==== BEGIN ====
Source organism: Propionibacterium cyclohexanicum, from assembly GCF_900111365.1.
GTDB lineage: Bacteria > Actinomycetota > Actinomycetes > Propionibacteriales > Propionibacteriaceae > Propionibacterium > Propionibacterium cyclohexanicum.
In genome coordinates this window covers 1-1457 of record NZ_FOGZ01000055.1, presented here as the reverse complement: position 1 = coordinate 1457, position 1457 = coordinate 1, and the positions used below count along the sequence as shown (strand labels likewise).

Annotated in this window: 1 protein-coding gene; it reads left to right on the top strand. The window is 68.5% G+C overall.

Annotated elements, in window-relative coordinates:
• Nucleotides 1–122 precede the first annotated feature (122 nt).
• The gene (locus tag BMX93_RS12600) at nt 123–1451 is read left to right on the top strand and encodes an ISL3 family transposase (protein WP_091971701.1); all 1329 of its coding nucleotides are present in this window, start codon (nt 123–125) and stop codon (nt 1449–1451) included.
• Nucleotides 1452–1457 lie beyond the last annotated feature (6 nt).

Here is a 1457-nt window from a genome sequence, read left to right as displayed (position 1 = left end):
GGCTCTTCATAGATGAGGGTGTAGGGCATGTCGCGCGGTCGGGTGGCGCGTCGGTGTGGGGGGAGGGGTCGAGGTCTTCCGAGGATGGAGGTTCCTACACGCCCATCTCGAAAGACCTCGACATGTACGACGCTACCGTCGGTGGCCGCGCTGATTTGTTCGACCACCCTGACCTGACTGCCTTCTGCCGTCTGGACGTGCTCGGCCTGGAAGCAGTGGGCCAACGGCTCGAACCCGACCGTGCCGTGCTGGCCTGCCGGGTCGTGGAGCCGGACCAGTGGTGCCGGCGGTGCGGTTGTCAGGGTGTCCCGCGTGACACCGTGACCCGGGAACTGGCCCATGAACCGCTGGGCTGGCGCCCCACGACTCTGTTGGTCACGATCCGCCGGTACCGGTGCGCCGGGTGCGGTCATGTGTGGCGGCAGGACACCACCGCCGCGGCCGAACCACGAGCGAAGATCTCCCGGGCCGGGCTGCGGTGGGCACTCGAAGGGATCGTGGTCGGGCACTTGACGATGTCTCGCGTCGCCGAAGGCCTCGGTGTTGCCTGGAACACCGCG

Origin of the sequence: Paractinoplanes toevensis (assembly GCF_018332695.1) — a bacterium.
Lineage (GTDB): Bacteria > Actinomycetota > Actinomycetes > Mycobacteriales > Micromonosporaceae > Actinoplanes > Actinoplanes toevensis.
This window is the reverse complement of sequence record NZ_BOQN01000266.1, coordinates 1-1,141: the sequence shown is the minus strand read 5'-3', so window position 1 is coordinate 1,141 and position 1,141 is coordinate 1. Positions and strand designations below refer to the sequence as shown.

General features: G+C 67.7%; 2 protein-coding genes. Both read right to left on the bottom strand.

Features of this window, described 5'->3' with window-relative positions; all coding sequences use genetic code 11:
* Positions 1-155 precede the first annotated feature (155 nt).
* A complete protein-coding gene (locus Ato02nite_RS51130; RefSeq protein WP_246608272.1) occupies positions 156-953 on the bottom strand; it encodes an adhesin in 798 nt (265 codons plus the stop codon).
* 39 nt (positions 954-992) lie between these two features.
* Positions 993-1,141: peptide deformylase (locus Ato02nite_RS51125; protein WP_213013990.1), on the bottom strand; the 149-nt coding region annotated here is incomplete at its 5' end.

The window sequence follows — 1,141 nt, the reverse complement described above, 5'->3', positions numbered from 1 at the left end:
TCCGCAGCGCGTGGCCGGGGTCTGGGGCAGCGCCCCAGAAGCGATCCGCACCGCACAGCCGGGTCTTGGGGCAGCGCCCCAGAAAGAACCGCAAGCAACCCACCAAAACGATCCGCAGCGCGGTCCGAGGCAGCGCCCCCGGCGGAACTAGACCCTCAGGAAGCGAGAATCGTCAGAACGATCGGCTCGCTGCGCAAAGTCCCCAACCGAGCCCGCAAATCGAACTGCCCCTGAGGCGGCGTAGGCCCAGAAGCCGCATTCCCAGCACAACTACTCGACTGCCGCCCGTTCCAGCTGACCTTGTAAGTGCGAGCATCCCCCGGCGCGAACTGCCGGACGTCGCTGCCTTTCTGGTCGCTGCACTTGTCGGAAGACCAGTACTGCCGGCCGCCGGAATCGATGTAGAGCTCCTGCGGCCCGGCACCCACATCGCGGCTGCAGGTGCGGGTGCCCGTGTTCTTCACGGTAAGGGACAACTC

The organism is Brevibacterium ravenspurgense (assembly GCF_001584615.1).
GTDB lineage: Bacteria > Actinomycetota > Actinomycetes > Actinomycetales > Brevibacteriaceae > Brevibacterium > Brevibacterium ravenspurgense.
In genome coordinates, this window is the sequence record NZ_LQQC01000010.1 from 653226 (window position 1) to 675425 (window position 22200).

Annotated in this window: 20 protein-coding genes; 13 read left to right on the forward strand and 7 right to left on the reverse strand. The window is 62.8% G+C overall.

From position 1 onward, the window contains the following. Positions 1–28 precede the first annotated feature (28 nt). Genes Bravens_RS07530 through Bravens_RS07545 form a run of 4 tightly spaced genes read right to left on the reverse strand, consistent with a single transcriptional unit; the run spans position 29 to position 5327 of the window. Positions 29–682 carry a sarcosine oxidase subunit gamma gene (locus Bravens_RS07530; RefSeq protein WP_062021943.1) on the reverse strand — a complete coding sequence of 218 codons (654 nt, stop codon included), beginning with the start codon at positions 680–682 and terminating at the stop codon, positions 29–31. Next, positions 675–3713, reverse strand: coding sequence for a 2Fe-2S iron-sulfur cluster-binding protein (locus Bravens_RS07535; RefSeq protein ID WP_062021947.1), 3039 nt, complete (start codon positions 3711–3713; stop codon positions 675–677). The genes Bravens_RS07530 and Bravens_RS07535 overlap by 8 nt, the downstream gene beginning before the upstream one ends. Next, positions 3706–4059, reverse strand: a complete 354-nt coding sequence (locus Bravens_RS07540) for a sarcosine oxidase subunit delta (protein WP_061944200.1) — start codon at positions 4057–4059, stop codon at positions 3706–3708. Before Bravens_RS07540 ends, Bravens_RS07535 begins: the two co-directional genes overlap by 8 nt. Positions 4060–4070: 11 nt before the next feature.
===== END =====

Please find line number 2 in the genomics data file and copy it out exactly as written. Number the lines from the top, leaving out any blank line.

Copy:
GTDB lineage: Bacteria > Actinomycetota > Actinomycetes > Propionibacteriales > Propionibacteriaceae > Propionibacterium > Propionibacterium cyclohexanicum.